|Publication number||US5365925 A|
|Application number||US 08/106,247|
|Publication date||Nov 22, 1994|
|Filing date||Aug 13, 1993|
|Priority date||Aug 13, 1993|
|Also published as||EP0638280A2, EP0638280A3|
|Publication number||08106247, 106247, US 5365925 A, US 5365925A, US-A-5365925, US5365925 A, US5365925A|
|Inventors||Wylie I. Lee|
|Original Assignee||Ohmeda Inc.|
|Export Citation||BiBTeX, EndNote, RefMan|
|Patent Citations (7), Referenced by (31), Classifications (15), Legal Events (9)|
|External Links: USPTO, USPTO Assignment, Espacenet|
This invention relates to fiber optic sensors that may be incorporated on the end of a catheter to measure a blood parameter such as oxygen saturation, hematocrit or other parameter and, more particularly, to a disposable calibrator that offers multipoint calibration in a single package.
It has been well recognized that a fiber optic sensor requires calibration to compensate for manufacturing variations such as the light transmission of fibers, spacing between fibers at the tip of the sensor etc. There are also variations in the instrumentation such as the light output, the gain of the receiving circuit having the photodetectors, and the loss in the connection between the instrument and the fiber optic sensor. The calibration of the whole system requires a reference material that will provide a known amount of signal when the sensor is in close contact with the reference material. The algorithm within the signal processing in the instrument will generate a set of correction factors such that the instrument indicates the known value that is associated with the reference material.
Current known means of providing such calibration are as shown and described in U.S. Pat. No. 4,322,164 of Shaw et al and U.S. Pat. No. 4,744,656 of Moran et al. In each of the aforementioned patents, however, the calibration utilizes one substance to provide a known amount of signal and thus calibration is accomplished by selecting only one point on a calibration curve.
If the optical signal such as reflection light, scattered light, fluorescent light, is linearly proportional to the change of one physical parameter, such as the oxygen content of the blood, then one point calibration is sufficient for the required accuracy. However, if the signal is a function of more that one physical parameter, for example, the reflection light changes as the oxygen content and the hematocrit of the blood changes, then the system accuracy is not sufficient with one point calibration but requires two point or multi point calibration.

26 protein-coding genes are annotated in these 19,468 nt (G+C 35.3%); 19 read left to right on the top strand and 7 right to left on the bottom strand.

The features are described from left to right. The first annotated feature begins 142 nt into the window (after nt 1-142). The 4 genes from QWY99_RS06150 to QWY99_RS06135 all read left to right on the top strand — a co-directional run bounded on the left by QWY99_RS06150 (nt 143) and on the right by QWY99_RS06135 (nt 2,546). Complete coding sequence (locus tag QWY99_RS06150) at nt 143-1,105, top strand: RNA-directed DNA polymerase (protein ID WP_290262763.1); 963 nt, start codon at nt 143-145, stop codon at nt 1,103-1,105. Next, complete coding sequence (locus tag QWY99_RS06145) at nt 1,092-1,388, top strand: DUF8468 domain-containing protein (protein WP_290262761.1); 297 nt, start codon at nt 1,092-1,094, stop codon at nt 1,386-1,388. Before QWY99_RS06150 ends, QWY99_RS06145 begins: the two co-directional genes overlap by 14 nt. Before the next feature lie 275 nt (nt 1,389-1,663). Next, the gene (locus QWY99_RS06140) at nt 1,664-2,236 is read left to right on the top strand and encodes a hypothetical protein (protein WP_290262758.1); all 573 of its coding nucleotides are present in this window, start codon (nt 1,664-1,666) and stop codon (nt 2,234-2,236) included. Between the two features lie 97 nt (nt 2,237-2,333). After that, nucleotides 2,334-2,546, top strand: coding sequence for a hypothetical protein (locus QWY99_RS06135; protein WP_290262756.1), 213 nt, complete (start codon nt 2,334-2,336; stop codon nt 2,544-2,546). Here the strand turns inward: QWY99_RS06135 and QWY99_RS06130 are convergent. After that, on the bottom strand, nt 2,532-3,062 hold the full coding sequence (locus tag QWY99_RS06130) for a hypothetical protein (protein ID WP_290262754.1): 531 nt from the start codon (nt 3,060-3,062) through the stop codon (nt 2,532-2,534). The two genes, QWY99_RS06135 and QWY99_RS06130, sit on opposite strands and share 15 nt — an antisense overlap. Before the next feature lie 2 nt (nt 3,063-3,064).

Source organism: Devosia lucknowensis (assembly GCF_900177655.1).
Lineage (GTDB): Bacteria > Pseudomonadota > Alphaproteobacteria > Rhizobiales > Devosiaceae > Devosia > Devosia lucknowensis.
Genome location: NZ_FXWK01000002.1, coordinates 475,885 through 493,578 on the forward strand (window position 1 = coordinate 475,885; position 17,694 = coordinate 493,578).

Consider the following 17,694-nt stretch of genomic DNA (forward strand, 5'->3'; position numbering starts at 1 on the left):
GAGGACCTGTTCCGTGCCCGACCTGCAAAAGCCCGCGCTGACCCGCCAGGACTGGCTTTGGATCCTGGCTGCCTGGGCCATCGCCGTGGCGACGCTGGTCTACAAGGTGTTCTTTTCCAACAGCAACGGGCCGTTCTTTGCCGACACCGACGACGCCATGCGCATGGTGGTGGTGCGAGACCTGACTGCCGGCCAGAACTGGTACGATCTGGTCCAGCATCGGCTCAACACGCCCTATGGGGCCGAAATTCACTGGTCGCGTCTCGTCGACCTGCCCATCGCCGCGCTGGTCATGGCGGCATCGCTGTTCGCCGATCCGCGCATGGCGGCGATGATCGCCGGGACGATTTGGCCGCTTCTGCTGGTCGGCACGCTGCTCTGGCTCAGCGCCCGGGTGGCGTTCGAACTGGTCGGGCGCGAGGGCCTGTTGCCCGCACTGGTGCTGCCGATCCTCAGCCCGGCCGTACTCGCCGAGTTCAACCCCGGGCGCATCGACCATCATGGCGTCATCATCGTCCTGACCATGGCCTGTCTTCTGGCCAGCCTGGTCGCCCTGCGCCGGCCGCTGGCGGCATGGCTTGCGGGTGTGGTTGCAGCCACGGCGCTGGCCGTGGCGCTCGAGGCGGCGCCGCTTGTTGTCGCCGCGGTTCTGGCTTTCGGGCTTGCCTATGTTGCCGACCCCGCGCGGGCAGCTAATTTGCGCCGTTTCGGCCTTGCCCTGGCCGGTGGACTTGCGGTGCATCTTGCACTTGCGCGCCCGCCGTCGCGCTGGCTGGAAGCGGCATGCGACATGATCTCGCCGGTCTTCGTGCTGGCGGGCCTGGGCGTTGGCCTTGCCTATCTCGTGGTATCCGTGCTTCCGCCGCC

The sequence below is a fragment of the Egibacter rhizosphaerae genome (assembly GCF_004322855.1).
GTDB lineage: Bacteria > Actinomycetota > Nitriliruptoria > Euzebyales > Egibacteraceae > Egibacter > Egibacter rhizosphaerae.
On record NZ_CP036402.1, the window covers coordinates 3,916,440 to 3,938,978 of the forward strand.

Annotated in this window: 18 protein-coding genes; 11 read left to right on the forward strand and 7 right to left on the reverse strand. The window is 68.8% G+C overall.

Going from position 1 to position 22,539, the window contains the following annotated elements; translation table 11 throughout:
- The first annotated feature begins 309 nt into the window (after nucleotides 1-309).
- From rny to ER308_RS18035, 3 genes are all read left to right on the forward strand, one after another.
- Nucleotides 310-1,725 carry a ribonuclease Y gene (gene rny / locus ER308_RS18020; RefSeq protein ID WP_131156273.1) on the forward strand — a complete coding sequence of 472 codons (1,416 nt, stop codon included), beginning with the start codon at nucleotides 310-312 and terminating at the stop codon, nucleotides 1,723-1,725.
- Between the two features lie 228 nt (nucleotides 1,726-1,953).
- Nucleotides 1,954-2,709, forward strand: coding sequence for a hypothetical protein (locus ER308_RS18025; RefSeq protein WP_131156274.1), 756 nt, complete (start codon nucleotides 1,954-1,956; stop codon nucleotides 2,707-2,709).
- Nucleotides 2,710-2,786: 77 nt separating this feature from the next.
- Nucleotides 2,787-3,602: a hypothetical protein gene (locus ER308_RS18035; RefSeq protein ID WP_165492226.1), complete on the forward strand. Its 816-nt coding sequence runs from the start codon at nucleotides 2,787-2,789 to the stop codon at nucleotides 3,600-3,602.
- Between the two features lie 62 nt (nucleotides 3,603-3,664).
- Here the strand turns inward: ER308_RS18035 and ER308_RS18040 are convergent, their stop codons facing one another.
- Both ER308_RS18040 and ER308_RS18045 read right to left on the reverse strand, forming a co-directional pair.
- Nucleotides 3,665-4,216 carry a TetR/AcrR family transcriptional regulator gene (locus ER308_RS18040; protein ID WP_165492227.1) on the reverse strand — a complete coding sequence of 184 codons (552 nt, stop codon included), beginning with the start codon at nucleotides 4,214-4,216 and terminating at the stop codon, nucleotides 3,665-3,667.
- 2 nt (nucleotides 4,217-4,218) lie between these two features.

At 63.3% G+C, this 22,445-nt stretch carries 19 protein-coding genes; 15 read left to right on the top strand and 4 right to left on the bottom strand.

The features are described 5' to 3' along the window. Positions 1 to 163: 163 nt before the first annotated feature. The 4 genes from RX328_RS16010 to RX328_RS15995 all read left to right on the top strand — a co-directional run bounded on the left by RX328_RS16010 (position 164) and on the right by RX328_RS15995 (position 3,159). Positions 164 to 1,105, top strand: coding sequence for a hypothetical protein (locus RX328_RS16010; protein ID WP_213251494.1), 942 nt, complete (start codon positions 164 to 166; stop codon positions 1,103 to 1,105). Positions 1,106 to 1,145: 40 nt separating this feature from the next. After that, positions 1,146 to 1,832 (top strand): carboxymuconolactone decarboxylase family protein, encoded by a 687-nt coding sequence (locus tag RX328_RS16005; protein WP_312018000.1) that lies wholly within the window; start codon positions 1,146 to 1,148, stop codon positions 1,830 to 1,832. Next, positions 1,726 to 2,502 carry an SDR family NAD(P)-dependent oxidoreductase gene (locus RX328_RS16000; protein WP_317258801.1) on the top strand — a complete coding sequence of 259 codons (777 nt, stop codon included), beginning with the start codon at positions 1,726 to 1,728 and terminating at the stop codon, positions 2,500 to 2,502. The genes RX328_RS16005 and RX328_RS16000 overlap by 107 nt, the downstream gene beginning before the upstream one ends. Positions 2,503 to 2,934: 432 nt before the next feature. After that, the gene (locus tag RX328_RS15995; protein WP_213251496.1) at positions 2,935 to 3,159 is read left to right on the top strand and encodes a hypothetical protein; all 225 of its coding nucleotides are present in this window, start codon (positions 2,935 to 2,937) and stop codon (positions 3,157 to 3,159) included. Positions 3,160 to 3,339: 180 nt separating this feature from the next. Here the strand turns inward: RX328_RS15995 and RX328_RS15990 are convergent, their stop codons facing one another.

Accordingly, in such instances, the systems of the aforementioned patents are not sufficient to provide the accuracy for the measurement of blood parameters.
The present invention provides a means and method of calibrating a fiber optic sensor having improved accuracy and capable of locating multiple points along a calibration curve.
In the present invention, a calibration boot is employed and which contains more than one calibration substance, preferably two such substances and therefore the calibration of the optical fiber, combined with the instrumentation, may be used where the relationship of the parameter being measured is based on a linear relationship or a relationship wherein more than one variable is present.
In the preferred embodiment of the subject invention, a calibration boot is provided and which fits over the distal end of a catheter having fiber optic sensors. The boot contains two materials that have known characteristics of, for example, reflection and the optical fibers therefore can transmit light radiation and receive that reflected light radiation and use the returned radiation from both of the materials to establish a calibration curve for the overall catheter and instrument. The two substances are employed separately with the one substance first used to establish one point on a calibration curve and then the second substance is used in a like manner to establish a second reflected signal and thus a second point on the calibration curve.